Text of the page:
The Norwegian capital is changing rapidly. To see how it once was, try virtually walking the streets of 100 years ago. Also, explore these hundreds of old pictures and maps.
Oslo is a city in rapid development. Few, if any, European capitals are growing at such a fast pace.
Wonderful plots along the waterfront, which until recently were full of containers or heavy traffic, are now opened up for the public. Old industrial buildings along the Akerselva river have become hubs for nightlife and culture.
Fortunately, the old Oslo is also preserved. But change is inevitable. Also, change is very exciting when you can look back on it, to explore and compare.
The travel agency Expedia.no have made a historic 3D tour of Oslo where you can do precisely that. By posting historic photos as overlays on Google’s street view data, they let you see the historic streets in contemporary surroundings.
“Explore how Oslo has changed over time by virtually walking the streets of Oslo now and 100 years ago,” the website says.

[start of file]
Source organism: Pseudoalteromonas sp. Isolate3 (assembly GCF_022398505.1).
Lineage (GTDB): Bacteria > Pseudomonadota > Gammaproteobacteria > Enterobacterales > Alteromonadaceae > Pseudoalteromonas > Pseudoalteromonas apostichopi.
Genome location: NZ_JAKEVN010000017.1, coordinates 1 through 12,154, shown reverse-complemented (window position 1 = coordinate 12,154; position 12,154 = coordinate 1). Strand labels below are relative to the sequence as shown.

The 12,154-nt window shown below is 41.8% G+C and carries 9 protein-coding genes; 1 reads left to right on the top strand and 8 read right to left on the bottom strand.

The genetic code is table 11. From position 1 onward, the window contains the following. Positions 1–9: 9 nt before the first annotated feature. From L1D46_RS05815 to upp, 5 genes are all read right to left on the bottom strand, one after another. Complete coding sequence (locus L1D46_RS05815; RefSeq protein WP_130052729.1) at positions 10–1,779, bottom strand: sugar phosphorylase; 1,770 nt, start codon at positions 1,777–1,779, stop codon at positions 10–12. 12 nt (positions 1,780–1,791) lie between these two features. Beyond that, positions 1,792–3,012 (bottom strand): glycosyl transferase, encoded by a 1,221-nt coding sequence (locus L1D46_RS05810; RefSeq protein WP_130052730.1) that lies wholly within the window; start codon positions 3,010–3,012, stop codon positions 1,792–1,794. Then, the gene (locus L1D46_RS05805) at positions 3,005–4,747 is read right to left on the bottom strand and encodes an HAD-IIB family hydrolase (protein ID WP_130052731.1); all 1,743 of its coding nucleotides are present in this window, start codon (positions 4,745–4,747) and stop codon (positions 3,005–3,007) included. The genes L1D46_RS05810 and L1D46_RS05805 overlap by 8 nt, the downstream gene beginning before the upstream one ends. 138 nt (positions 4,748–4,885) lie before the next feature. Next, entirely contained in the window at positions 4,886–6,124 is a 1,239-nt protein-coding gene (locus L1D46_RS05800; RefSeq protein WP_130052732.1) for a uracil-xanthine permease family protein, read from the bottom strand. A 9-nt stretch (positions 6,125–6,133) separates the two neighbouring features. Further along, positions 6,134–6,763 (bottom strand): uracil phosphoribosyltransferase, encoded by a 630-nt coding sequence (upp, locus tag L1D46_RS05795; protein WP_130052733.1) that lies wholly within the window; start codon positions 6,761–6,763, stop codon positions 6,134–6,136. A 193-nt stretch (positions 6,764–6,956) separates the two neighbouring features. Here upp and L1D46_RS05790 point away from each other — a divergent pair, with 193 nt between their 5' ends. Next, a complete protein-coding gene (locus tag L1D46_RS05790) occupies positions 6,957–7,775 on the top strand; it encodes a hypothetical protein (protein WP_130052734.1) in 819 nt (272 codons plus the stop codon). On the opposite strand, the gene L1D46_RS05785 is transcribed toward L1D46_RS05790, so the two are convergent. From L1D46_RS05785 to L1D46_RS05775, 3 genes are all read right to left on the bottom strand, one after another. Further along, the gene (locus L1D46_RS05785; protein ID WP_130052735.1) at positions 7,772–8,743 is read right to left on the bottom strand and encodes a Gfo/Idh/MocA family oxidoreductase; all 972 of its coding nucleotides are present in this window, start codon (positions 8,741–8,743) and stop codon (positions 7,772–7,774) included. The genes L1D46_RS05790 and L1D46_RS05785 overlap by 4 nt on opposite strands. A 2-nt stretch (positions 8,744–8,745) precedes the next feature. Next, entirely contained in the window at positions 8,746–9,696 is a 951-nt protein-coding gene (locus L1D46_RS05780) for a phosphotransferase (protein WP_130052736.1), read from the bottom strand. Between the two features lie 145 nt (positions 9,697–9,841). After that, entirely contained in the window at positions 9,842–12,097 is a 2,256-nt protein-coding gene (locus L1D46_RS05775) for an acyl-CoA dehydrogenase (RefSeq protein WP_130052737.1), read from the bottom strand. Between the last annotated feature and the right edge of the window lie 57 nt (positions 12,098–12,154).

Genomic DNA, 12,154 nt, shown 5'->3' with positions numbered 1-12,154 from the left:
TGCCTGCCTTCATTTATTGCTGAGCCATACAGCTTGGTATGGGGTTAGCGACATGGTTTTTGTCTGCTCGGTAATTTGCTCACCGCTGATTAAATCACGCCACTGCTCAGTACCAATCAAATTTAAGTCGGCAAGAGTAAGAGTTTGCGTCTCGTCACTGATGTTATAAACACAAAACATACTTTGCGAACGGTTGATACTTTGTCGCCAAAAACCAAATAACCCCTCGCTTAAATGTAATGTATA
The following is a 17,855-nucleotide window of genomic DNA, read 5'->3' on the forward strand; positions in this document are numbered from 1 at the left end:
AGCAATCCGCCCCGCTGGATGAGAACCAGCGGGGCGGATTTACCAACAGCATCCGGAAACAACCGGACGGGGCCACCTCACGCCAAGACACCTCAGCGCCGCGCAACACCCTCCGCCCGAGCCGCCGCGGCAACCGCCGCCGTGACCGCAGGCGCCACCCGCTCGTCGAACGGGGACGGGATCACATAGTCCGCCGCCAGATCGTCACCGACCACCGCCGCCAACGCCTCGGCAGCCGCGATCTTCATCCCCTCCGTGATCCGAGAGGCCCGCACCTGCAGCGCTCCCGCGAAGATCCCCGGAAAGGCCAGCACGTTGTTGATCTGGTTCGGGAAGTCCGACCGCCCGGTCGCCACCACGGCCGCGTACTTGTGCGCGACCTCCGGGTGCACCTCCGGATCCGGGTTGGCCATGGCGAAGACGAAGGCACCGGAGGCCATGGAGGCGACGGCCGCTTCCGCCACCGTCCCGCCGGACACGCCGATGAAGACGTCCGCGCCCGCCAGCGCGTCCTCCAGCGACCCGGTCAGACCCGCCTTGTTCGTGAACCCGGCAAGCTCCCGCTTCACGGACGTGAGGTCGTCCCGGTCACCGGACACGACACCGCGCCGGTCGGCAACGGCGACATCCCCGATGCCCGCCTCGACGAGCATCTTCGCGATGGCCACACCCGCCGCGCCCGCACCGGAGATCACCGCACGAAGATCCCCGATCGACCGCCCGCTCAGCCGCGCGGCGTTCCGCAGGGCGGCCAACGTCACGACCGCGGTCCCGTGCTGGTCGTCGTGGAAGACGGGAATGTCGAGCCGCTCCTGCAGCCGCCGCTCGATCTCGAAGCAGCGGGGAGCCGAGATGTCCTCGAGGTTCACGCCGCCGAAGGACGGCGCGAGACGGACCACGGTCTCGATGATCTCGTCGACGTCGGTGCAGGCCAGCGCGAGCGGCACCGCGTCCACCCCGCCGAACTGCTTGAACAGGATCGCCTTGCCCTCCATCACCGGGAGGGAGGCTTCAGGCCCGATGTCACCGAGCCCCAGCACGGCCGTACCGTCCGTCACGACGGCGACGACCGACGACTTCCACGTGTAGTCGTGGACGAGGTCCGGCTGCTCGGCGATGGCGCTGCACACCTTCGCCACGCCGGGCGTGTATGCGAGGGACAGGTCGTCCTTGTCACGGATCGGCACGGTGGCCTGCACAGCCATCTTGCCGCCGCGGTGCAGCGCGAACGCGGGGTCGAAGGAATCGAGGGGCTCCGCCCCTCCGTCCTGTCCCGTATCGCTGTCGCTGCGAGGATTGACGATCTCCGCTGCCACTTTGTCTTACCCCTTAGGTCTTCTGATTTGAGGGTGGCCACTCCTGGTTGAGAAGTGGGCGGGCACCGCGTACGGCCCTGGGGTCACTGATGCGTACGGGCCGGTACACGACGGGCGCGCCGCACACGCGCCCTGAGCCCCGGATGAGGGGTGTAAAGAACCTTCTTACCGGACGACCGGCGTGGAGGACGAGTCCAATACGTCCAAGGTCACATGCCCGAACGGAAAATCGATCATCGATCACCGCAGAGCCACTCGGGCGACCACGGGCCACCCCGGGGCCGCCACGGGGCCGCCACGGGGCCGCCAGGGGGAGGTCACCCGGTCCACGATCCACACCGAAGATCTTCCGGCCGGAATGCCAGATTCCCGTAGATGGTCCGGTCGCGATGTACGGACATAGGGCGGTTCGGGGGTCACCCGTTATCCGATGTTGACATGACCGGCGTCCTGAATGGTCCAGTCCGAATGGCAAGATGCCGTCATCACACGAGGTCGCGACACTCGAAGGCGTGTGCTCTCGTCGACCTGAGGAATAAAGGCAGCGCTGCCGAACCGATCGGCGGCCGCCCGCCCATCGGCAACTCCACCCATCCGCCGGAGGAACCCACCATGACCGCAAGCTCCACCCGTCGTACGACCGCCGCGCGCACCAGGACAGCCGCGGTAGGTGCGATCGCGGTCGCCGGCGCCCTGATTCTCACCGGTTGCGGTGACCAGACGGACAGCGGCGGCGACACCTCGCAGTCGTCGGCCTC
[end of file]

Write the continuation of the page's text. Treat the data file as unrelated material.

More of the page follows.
Another fantastic resource to look back on Oslo’s past is the website Oslobilder.no. Here, you’ll find a treasure trove of old (and newer) photographs of Oslo, gathered from various archives and collections. It’s in Norwegian, but you might find it fascinating nonetheless – or simply run it through Google translate.
And finally, some happy news for the map nerds: The Norwegian Mapping Authority has just published hundreds of old maps that were previously classified due to military considerations. You can browse through them here (Google translate) – not just maps from Oslo, but from all of Norway.
For those that are more interested in looking forward, you can just take a walk through the centre of Oslo – where new and amazing architecture is on display in every phase of construction, from newly broken ground to completion.
Between the Oslofjord and the forests lies Norway’s capital and largest city, with its vibrant social scene and special combination of nature experiences and city life.
The expressivity of Munch meets both naturalism and romanticism in these hand tinted photographs from the early 20th century.